By Abi Godsell
When I was first learning to write, I would show my stories to people and they would laugh at me. This is not an uncommon experience for new writers. In between the jokes about typos (a character with a knot of disease rather than unease in the pit of her stomach, for example) however, I began to notice something strange.
“Feminist leanings huh?” they would say. When I asked what they meant, they’d laugh again and reply: “All your characters are girls, even the male ones!”
It was, and still is, true that my stories have a mostly female cast. Back then, the few boys I did include tended not to be very, well, macho.
I wrote meticulous tailors and soft-spoken secretaries, young cousins to be babysat, and gaumless comic-book geeks to be rescued.
This was not to say that I didn’t write macho characters. I had a lot of them, they just happened to be female.
You see, I was in high-school when I was first learning to write and then, (as I still do) I tried to link my stories in some way to my lived experience. The basis for my characters were drawn from my peers and because of monastic education, those peers were all girls.
They were not just demure, academic, self-effacing girls, or pretty, popular, loud girls but tough girls, reckless girls, macho girls too. There were strong, physical girls, who got into fist fights in the corridors, handy girls who’d strip a plug or fix a teachers cupboard, girls with short tempers who could be terrifying in a bad mood, girls who would play silly buggers and almost fall out of trees sawing down branches for a neighbour.
In the world I lived in then all the roles traditionally represented in stories by men were played by girls: the stalwart paladin, the quietly disciplined warrior, the rampaging barbarian, the charming shyster who could always talk their way out of trouble, the artist whose hand were more eloquent than their tongue. Sometimes they played these roles looking sleek and beautiful but mostly they played them with greasy hair and acne and grubby fingernails.
I tried to represent this in my writing, partly because it was just the way my world worked, and partly because it provided such rich writing material. These characters were so interesting, so complex, who wouldn’t want to write them? That’s why I was so surprised when people thought it was unusual. Surely I couldn’t have been the only person writing in an all-girls’ school?
I looked for girls like the girls I knew in books and films and graphic novels. Sometimes I found them, but those times were few and far between.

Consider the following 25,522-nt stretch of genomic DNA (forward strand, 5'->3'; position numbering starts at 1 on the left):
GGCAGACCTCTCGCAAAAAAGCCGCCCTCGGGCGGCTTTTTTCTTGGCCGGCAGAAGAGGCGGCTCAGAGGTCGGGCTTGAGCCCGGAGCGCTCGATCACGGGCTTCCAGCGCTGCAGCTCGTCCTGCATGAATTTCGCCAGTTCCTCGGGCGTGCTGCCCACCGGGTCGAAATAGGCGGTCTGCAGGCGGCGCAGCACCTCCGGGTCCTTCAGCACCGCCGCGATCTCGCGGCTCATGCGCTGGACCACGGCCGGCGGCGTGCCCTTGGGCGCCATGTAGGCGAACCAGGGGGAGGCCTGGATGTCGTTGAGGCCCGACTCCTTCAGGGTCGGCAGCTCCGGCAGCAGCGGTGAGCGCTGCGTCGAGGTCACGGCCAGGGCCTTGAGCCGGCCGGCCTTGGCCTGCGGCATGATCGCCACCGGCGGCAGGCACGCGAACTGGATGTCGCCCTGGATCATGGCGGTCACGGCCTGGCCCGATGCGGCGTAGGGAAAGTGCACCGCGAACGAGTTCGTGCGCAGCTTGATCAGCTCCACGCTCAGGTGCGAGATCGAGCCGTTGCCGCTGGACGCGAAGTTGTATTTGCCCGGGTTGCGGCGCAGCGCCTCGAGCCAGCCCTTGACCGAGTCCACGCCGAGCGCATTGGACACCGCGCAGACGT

That’s why I was so excited when trends in the things I liked to read, science-fiction, fantasy and horror began to change, started focusing on gender diversity. Roll on the Strong Female Character, I thought, because surely under that title, I’ll find the young women that I can recognize. All those girls who were complex and unexpected, whose power, physical, mental, social came from somewhere deep in their personalities. The girls who were strong in character.
That’s why it was such a let down to discover that what that term actually meant was women like Lara Croft or Susan Storm, ladies whose effect on the story was directly proportional to their cupsize, and inversely proportional to their realism. Ladies who are here to kick ass and provide shots of it as eye-candy for those so inclined and who have all the emotional depth of a soupspoon.
It is changing, slowly, more of the women on page and stage and screen are becoming more recognizable. Kelly Sue DeConnick’s Captain Marvel or Diablo Cody’s protagonist Anita Lesnicki from her film: Jennifer’s Body. However, this is exactly the time that we can’t let up those calls for change. We, as readers and writers, creators and producers have to keep emphasizing that transformation is about more than the number of skirts on the starship. Not only because the Strong Female Character has been usurped and diluted by the remnants of a patriarchal society but because the actual strong females, like those that you and I know and knew, are just so much cooler.